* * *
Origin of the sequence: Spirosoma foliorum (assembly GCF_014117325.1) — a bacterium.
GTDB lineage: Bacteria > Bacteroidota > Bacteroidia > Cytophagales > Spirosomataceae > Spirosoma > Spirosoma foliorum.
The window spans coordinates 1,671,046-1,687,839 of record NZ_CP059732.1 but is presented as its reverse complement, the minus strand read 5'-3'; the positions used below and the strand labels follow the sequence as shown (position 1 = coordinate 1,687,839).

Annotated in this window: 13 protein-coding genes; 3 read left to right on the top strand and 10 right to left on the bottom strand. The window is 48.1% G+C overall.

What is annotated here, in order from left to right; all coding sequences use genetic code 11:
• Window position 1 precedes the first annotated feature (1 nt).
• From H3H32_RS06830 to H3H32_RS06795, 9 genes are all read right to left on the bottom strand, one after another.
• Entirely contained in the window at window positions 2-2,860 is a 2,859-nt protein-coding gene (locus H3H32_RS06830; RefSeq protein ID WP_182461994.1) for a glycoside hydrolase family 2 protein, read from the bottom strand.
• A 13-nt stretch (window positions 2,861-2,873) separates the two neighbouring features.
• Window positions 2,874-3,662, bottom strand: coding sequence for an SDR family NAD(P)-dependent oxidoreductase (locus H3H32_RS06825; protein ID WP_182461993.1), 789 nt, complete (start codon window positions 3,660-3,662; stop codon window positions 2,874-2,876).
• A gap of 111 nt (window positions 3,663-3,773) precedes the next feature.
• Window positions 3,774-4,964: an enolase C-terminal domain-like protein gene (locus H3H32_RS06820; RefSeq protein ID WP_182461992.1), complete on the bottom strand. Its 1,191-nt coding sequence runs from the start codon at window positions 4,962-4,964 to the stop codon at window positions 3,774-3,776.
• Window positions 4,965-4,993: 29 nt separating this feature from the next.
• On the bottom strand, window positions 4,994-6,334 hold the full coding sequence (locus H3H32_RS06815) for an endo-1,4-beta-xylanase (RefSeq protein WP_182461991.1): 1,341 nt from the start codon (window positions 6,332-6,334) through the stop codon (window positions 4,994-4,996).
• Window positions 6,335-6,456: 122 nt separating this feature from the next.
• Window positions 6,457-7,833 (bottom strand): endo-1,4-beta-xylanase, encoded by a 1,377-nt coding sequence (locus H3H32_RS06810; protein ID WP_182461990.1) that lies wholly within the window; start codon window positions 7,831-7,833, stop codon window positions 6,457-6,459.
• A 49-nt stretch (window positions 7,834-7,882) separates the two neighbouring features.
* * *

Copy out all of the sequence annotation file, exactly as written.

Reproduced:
Origin of the sequence: Spirosoma foliorum (assembly GCF_014117325.1) — a bacterium.
GTDB lineage: Bacteria > Bacteroidota > Bacteroidia > Cytophagales > Spirosomataceae > Spirosoma > Spirosoma foliorum.
The window spans coordinates 1,671,046-1,687,839 of record NZ_CP059732.1 but is presented as its reverse complement, the minus strand read 5'-3'; the positions used below and the strand labels follow the sequence as shown (position 1 = coordinate 1,687,839).

Annotated in this window: 13 protein-coding genes; 3 read left to right on the top strand and 10 right to left on the bottom strand. The window is 48.1% G+C overall.

What is annotated here, in order from left to right; all coding sequences use genetic code 11:
• Window position 1 precedes the first annotated feature (1 nt).
• From H3H32_RS06830 to H3H32_RS06795, 9 genes are all read right to left on the bottom strand, one after another.
• Entirely contained in the window at window positions 2-2,860 is a 2,859-nt protein-coding gene (locus H3H32_RS06830; RefSeq protein ID WP_182461994.1) for a glycoside hydrolase family 2 protein, read from the bottom strand.
• A 13-nt stretch (window positions 2,861-2,873) separates the two neighbouring features.
• Window positions 2,874-3,662, bottom strand: coding sequence for an SDR family NAD(P)-dependent oxidoreductase (locus H3H32_RS06825; protein ID WP_182461993.1), 789 nt, complete (start codon window positions 3,660-3,662; stop codon window positions 2,874-2,876).
• A gap of 111 nt (window positions 3,663-3,773) precedes the next feature.
• Window positions 3,774-4,964: an enolase C-terminal domain-like protein gene (locus H3H32_RS06820; RefSeq protein ID WP_182461992.1), complete on the bottom strand. Its 1,191-nt coding sequence runs from the start codon at window positions 4,962-4,964 to the stop codon at window positions 3,774-3,776.
• Window positions 4,965-4,993: 29 nt separating this feature from the next.
• On the bottom strand, window positions 4,994-6,334 hold the full coding sequence (locus H3H32_RS06815) for an endo-1,4-beta-xylanase (RefSeq protein WP_182461991.1): 1,341 nt from the start codon (window positions 6,332-6,334) through the stop codon (window positions 4,994-4,996).
• Window positions 6,335-6,456: 122 nt separating this feature from the next.
• Window positions 6,457-7,833 (bottom strand): endo-1,4-beta-xylanase, encoded by a 1,377-nt coding sequence (locus H3H32_RS06810; protein ID WP_182461990.1) that lies wholly within the window; start codon window positions 7,831-7,833, stop codon window positions 6,457-6,459.
• A 49-nt stretch (window positions 7,834-7,882) separates the two neighbouring features.